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A testing time for exam students

By Xing Yi | China Daily | Updated: 2020-06-24 07:29
[Photo provided to China Daily]

Outbreak, restrictions mean added pressure for those hoping to get into university but adapting properly can lead to success, Xing Yi reports in Shanghai.

Plans change. It's a lesson we all know and appreciate. No matter how detailed, thought-through, two words, with the same number of letters, will always be beyond our control-life and fate. Liu Dang is a prime example. The senior student in Wuhan, Central China's Hubei province, didn't do as well as expected in the national college entrance exam last year and decided to resit the exam.

Liu was confident he could do better this year. But the COVID-19 pandemic hit his city and scuppered his plans. Of course he was not alone. His story, fate, bad luck, call it what you will, was shared by millions of other students planning to graduate from high school this year.

For Chinese, the college entrance exam, or gaokao超达策略配资, is the most important test in their student life-the score decides which university they will enter in autumn.

超达策略配资According to the Ministry of Education, the number of applicants for the exam this year is 10.71 million, a record since the exam started in 1952.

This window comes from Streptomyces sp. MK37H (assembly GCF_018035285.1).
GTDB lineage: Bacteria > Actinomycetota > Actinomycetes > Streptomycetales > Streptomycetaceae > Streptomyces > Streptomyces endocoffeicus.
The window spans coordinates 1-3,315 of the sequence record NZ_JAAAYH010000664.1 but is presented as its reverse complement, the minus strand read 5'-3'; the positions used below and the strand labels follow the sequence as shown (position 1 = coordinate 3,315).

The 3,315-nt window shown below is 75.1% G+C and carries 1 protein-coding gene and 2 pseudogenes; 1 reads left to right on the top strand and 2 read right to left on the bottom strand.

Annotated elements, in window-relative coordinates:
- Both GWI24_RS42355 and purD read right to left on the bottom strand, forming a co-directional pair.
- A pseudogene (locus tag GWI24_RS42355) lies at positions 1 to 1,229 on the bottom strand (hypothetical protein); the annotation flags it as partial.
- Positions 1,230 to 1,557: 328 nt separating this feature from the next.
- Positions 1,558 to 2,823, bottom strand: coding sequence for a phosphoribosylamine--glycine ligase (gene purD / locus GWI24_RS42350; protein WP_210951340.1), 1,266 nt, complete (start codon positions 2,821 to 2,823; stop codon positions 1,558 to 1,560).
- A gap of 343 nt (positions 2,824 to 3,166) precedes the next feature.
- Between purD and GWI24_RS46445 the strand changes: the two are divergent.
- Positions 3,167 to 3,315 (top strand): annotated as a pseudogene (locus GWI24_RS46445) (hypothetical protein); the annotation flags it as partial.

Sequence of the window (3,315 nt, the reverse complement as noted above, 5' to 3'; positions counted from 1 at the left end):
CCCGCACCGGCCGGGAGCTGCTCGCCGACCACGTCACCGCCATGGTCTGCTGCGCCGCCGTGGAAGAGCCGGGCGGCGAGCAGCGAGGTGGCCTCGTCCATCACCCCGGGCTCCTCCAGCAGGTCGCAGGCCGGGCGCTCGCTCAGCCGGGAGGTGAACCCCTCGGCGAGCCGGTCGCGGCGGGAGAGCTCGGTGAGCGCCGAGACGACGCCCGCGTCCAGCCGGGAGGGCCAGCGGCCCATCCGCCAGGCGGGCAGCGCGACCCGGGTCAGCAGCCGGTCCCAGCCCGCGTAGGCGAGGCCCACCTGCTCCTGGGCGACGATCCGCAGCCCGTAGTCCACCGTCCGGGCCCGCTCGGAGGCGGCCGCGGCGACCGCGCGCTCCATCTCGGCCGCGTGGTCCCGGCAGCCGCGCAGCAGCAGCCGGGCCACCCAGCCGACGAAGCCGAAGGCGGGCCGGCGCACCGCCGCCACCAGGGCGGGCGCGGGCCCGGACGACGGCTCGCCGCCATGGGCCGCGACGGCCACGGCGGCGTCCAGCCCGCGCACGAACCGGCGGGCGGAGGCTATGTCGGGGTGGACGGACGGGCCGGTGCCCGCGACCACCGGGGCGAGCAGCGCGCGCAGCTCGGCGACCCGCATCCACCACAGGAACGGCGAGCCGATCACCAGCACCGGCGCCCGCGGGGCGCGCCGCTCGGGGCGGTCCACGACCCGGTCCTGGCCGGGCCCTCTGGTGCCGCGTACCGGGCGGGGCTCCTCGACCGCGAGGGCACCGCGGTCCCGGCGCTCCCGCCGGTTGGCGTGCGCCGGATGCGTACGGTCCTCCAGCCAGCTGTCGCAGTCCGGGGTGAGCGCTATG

The outbreak of the novel coronavirus has made the exam, which has already been postponed from June to July 7, even more significant. Some cities will run the exam from July 7 to 8, while other cities will hold it for two more days until July 10.

"Originally, I planned to focus on the art exam in February, and then go back to prepare for the general test, but everything changed," says Liu.

The coronavirus put Wuhan, the hardest hit city during the outbreak, in lockdown from late January to April, disrupting all scheduled exams. Some were canceled, some delayed and some changed their format.

Liu applied for an art major in broadcasting and hosting. Instead of going to different universities for on-site exams on performance and voicing, he had to buy a camera and microphone to record his own showreel to submit online.

He spent a great deal of time preparing his work to meet the criteria of different universities. For one, he recorded a broadcast on truck drivers delivering supplies to Wuhan amid the lockdown.

"I submitted it to apply for my ideal university-the Communication University of China. But the work didn't pass," he says, adding that he had actually cleared the on-site interview for that university last year, but failed the general gaokao exam.

超达策略配资"It has been a hard time so far, but after last year's blow, I chose to resit the exam this year, and it's my own choice, so I don't regret it," he says. "Now I don't have time to feel remorse. All I can do is work harder for the general test."

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